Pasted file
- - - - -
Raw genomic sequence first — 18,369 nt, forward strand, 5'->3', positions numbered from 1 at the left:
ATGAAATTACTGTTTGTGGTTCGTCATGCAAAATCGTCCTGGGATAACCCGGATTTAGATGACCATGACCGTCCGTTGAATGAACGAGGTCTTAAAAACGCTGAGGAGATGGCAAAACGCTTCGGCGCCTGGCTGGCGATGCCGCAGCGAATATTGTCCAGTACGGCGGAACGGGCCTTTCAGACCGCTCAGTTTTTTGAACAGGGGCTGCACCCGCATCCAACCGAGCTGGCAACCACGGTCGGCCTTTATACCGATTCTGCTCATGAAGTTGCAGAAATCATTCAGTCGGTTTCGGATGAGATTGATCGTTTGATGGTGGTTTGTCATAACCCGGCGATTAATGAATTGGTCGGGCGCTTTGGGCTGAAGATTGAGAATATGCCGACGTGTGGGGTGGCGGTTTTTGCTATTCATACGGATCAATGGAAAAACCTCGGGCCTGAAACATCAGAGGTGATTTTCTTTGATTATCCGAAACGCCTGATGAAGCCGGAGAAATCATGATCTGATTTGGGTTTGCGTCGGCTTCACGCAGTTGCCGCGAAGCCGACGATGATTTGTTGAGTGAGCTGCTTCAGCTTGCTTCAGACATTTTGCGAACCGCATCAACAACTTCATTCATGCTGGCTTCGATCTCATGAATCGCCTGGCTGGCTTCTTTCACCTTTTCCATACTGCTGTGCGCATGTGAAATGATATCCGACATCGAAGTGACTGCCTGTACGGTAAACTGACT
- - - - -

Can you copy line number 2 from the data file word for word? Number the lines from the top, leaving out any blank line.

ATGAAATTACTGTTTGTGGTTCGTCATGCAAAATCGTCCTGGGATAACCCGGATTTAGATGACCATGACCGTCCGTTGAATGAACGAGGTCTTAAAAACGCTGAGGAGATGGCAAAACGCTTCGGCGCCTGGCTGGCGATGCCGCAGCGAATATTGTCCAGTACGGCGGAACGGGCCTTTCAGACCGCTCAGTTTTTTGAACAGGGGCTGCACCCGCATCCAACCGAGCTGGCAACCACGGTCGGCCTTTATACCGATTCTGCTCATGAAGTTGCAGAAATCATTCAGTCGGTTTCGGATGAGATTGATCGTTTGATGGTGGTTTGTCATAACCCGGCGATTAATGAATTGGTCGGGCGCTTTGGGCTGAAGATTGAGAATATGCCGACGTGTGGGGTGGCGGTTTTTGCTATTCATACGGATCAATGGAAAAACCTCGGGCCTGAAACATCAGAGGTGATTTTCTTTGATTATCCGAAACGCCTGATGAAGCCGGAGAAATCATGATCTGATTTGGGTTTGCGTCGGCTTCACGCAGTTGCCGCGAAGCCGACGATGATTTGTTGAGTGAGCTGCTTCAGCTTGCTTCAGACATTTTGCGAACCGCATCAACAACTTCATTCATGCTGGCTTCGATCTCATGAATCGCCTGGCTGGCTTCTTTCACCTTTTCCATACTGCTGTGCGCATGTGAAATGATATCCGACATCGAAGTGACTGCCTGTACGGTAAACTGACT